Florida Alimony Reform’s efforts to change the state’s draconian alimony laws took a big leap forward in the Florida Legislature when the House Civil Justice Subcommittee voted 10-2 in favor of HB 231. GlobeNewswire reports.
Sponsored by Rep. Ritch Workman, R-Melbourne, HB 231 revises the many factors to be considered when awarding alimony, including how much and for how long.
Rep. Workman told fellow lawmakers that the state’s alimony laws are “archaic” and that Florida Alimony Reform’s (FAR’s) goal is to provide better guidelines for the courts to follow.
Also testifying before the committee on February 13th was Alan Frisher, FAR’s co-director and spokesman, who told lawmakers: “Current law provides little or no guidance to judges and ultimately results in tremendous financial burdens due to litigation warfare. This causes emotional destruction to spouses and their children. This bill goes a long way toward fixing that. Our bill has three themes, fairness, predictability and preserving judicial discretion.”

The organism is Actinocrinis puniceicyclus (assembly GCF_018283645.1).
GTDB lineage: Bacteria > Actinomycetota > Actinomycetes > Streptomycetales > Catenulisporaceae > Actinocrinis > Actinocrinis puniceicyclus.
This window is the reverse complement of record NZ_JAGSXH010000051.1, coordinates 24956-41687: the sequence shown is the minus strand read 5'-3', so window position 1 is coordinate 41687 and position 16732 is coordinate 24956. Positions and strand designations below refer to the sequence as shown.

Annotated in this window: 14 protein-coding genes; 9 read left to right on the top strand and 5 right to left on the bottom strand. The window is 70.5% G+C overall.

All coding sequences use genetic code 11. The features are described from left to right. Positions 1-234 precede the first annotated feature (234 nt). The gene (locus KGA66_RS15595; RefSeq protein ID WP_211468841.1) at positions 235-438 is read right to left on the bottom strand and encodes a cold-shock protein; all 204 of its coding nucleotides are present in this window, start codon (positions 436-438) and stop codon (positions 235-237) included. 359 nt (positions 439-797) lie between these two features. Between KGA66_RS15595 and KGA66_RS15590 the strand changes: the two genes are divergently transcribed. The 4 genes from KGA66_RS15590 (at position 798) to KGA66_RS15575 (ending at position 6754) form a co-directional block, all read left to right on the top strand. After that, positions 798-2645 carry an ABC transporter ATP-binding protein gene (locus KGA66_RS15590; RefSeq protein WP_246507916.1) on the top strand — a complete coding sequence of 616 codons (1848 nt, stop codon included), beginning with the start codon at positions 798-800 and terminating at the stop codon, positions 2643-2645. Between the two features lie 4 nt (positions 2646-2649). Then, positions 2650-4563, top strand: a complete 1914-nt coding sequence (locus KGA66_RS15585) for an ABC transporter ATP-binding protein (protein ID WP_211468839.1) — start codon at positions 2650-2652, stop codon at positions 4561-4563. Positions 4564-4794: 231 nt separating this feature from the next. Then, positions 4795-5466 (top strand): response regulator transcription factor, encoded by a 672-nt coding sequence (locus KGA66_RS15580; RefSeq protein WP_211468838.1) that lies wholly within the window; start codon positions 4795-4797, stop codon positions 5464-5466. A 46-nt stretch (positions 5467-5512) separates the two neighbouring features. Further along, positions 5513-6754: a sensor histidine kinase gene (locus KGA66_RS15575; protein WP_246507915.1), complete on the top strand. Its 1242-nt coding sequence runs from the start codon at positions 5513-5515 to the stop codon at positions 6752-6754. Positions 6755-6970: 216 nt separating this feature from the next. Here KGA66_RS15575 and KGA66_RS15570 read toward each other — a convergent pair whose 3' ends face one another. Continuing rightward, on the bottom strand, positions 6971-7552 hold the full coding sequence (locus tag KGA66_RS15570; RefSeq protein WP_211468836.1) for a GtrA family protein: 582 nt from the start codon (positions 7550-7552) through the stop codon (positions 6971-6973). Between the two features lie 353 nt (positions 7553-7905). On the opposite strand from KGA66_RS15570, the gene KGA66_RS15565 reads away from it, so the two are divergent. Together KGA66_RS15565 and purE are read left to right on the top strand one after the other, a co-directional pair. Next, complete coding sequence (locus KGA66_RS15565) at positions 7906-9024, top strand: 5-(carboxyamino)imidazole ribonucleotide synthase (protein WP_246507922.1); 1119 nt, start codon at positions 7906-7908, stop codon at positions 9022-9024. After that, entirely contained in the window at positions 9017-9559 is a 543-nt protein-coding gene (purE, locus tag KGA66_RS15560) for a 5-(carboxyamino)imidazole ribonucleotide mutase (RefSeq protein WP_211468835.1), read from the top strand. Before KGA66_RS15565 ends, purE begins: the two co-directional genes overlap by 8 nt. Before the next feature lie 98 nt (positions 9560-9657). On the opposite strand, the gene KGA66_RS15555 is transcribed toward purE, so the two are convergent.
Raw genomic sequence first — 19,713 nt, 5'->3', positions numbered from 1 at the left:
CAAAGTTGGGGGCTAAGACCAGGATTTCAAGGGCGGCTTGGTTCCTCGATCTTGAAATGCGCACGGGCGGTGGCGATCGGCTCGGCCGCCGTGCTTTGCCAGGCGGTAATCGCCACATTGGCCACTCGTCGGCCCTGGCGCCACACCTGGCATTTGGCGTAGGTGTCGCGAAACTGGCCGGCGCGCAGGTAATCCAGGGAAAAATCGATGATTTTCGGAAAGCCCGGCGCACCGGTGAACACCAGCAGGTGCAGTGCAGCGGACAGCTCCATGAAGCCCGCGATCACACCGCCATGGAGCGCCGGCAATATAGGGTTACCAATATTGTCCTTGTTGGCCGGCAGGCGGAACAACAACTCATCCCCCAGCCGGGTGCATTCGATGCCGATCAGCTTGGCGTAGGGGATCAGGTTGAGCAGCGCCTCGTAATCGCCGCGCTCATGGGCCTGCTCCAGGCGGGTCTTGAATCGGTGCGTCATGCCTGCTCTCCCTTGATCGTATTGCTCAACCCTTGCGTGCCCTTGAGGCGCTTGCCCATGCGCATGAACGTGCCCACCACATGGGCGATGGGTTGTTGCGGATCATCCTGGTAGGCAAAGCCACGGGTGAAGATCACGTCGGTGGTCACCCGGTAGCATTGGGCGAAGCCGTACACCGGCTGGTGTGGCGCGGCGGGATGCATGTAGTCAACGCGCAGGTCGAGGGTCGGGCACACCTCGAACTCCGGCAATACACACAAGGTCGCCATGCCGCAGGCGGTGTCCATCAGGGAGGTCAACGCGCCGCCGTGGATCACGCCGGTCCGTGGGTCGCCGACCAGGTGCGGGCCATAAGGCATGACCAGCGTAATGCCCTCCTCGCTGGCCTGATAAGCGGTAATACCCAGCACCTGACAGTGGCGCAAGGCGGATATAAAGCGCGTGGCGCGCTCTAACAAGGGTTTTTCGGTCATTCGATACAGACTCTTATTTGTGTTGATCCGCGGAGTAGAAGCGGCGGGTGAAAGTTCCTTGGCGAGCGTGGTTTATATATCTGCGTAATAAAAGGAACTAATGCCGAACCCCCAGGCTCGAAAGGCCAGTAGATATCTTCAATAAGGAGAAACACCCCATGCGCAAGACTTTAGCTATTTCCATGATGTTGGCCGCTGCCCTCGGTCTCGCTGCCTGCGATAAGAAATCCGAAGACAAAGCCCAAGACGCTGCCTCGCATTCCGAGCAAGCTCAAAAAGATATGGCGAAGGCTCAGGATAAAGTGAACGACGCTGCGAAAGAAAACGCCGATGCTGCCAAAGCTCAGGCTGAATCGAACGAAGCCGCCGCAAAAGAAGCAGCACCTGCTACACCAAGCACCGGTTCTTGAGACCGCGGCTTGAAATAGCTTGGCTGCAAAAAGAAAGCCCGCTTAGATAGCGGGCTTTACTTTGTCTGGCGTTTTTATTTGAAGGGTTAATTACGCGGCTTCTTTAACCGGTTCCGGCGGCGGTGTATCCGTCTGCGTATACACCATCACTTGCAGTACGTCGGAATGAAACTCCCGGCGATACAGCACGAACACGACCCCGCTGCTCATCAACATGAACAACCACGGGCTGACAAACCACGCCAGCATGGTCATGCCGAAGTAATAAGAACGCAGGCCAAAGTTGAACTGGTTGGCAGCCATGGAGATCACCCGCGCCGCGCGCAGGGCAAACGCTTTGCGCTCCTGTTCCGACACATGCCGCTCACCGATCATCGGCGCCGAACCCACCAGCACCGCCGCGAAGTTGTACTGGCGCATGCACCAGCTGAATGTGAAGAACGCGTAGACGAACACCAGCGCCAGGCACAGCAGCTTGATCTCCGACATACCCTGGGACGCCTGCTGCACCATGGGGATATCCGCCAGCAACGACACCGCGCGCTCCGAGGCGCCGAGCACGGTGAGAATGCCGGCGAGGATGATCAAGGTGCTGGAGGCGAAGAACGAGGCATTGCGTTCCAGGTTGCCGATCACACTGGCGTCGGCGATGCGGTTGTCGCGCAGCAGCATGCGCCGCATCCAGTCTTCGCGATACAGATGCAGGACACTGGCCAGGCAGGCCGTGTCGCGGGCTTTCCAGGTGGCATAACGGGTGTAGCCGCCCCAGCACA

Several permanent alimony payers also testified, including Tarie MacMillan, 62, who stated she was married for 13 years and has been paying alimony for just as long to a man who hasn’t worked since 1996 and continues to live in the home they once shared.
“I hear statements from the Florida Family Law (Section) that I am allowed to retire and that I can return to court to ask for a 2-year modification. This may be written somewhere but it is not playing out in the real world. I have been unable to modify by the weight of this judgment, and I have not been allowed to retire,” she testified.
MacMillan said she endured 11 years of court battles and a two-year attempt to modify the terms of her alimony, spending $90,000 in legal fees, “And nothing has changed,” she added.
HB 231 next goes to the House Judiciary Committee. Its companion bill is SB 718, filed by Senator Kelli Stargel, R-Lakeland. Both bills eliminate permanent alimony and, among other things, require the court to make written findings justifying any extension of alimony outside of the prescribed guidelines. The former spouse seeking alimony must prove they have a need and the obligor must have the ability to pay, under the proposed legislation.
Since being filed, HB 231 has garnered broad support from several other lawmakers including Rep. Dave Hood of Daytona Beach, Rep. Doug Holder of Sarasota, Rep. Matt Gaetz of Fort Walton Beach, and Rep. Jake Raburn of Hillsborough County, who have signed on as bill co-sponsors.
If you have questions about the alimony reform bill, how it may affect you, or if you think you have a case regarding alimony please contact the Men’s Divorce Law Firm today to schedule a consultation. Managing Attorney Jeffrey Feulner is a knowledgeable expert in Florida Alimony Reform and is ready to assist you in family law matters.